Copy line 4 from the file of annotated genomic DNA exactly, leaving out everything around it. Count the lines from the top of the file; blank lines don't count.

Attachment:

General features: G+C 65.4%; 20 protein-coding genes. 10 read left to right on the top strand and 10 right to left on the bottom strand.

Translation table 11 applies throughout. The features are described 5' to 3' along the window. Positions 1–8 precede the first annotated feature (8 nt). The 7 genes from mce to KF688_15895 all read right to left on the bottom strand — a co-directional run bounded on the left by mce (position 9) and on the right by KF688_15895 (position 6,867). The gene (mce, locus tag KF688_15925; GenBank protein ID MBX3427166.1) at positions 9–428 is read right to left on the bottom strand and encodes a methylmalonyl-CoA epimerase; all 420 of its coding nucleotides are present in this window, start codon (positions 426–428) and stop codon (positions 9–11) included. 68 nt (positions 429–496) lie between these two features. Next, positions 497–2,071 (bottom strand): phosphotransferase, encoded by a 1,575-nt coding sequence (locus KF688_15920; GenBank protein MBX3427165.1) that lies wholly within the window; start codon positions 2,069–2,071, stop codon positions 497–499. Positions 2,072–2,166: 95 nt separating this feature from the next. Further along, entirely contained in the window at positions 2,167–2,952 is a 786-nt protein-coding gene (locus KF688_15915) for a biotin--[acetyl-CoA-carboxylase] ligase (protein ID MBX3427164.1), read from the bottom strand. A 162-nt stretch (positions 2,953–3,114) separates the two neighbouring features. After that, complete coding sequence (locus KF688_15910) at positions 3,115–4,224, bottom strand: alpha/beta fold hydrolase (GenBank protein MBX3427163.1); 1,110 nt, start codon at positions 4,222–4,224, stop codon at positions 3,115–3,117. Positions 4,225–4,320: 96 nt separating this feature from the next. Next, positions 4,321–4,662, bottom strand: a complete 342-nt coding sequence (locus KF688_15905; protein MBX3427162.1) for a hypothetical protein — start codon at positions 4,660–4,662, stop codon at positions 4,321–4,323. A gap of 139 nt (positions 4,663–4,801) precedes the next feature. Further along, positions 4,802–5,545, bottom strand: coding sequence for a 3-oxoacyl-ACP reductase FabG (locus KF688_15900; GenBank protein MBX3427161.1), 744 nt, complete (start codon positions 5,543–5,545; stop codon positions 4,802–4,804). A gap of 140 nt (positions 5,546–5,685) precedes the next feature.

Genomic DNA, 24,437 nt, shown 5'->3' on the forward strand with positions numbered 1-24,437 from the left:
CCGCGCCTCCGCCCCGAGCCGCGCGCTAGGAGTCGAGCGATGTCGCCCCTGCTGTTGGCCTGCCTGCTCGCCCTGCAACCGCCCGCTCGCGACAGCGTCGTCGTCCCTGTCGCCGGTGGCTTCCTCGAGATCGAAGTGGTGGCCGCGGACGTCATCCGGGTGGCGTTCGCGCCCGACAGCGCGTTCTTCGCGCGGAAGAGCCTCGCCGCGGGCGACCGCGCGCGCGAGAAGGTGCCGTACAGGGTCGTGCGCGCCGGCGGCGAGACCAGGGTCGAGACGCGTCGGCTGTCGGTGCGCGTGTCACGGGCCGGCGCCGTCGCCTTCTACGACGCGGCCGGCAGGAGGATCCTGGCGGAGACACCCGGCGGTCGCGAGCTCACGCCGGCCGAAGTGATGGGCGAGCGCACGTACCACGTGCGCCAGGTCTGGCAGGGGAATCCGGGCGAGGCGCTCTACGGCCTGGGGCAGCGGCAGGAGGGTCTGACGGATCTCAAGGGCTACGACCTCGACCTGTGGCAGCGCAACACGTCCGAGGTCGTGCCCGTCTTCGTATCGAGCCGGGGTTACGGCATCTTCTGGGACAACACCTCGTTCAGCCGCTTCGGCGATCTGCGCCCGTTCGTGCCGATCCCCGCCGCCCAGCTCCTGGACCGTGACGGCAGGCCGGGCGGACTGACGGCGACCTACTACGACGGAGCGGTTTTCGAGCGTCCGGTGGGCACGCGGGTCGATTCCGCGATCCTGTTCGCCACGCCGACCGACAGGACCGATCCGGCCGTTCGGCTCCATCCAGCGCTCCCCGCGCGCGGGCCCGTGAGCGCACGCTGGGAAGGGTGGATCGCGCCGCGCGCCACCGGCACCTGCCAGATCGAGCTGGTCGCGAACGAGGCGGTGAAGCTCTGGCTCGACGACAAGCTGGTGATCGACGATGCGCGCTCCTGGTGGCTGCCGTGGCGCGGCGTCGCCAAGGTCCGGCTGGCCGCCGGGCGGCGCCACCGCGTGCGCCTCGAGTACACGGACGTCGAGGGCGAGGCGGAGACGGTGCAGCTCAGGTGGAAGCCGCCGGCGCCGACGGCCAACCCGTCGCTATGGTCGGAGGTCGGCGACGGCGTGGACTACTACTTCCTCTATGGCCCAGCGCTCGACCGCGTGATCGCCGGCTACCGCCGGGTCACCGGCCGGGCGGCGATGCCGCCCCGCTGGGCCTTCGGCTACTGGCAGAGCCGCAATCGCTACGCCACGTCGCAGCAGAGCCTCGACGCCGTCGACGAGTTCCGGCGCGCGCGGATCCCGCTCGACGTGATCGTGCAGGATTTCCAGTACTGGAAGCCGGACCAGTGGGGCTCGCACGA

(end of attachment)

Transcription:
CCGCGCCTCCGCCCCGAGCCGCGCGCTAGGAGTCGAGCGATGTCGCCCCTGCTGTTGGCCTGCCTGCTCGCCCTGCAACCGCCCGCTCGCGACAGCGTCGTCGTCCCTGTCGCCGGTGGCTTCCTCGAGATCGAAGTGGTGGCCGCGGACGTCATCCGGGTGGCGTTCGCGCCCGACAGCGCGTTCTTCGCGCGGAAGAGCCTCGCCGCGGGCGACCGCGCGCGCGAGAAGGTGCCGTACAGGGTCGTGCGCGCCGGCGGCGAGACCAGGGTCGAGACGCGTCGGCTGTCGGTGCGCGTGTCACGGGCCGGCGCCGTCGCCTTCTACGACGCGGCCGGCAGGAGGATCCTGGCGGAGACACCCGGCGGTCGCGAGCTCACGCCGGCCGAAGTGATGGGCGAGCGCACGTACCACGTGCGCCAGGTCTGGCAGGGGAATCCGGGCGAGGCGCTCTACGGCCTGGGGCAGCGGCAGGAGGGTCTGACGGATCTCAAGGGCTACGACCTCGACCTGTGGCAGCGCAACACGTCCGAGGTCGTGCCCGTCTTCGTATCGAGCCGGGGTTACGGCATCTTCTGGGACAACACCTCGTTCAGCCGCTTCGGCGATCTGCGCCCGTTCGTGCCGATCCCCGCCGCCCAGCTCCTGGACCGTGACGGCAGGCCGGGCGGACTGACGGCGACCTACTACGACGGAGCGGTTTTCGAGCGTCCGGTGGGCACGCGGGTCGATTCCGCGATCCTGTTCGCCACGCCGACCGACAGGACCGATCCGGCCGTTCGGCTCCATCCAGCGCTCCCCGCGCGCGGGCCCGTGAGCGCACGCTGGGAAGGGTGGATCGCGCCGCGCGCCACCGGCACCTGCCAGATCGAGCTGGTCGCGAACGAGGCGGTGAAGCTCTGGCTCGACGACAAGCTGGTGATCGACGATGCGCGCTCCTGGTGGCTGCCGTGGCGCGGCGTCGCCAAGGTCCGGCTGGCCGCCGGGCGGCGCCACCGCGTGCGCCTCGAGTACACGGACGTCGAGGGCGAGGCGGAGACGGTGCAGCTCAGGTGGAAGCCGCCGGCGCCGACGGCCAACCCGTCGCTATGGTCGGAGGTCGGCGACGGCGTGGACTACTACTTCCTCTATGGCCCAGCGCTCGACCGCGTGATCGCCGGCTACCGCCGGGTCACCGGCCGGGCGGCGATGCCGCCCCGCTGGGCCTTCGGCTACTGGCAGAGCCGCAATCGCTACGCCACGTCGCAGCAGAGCCTCGACGCCGTCGACGAGTTCCGGCGCGCGCGGATCCCGCTCGACGTGATCGTGCAGGATTTCCAGTACTGGAAGCCGGACCAGTGGGGCTCGCACGA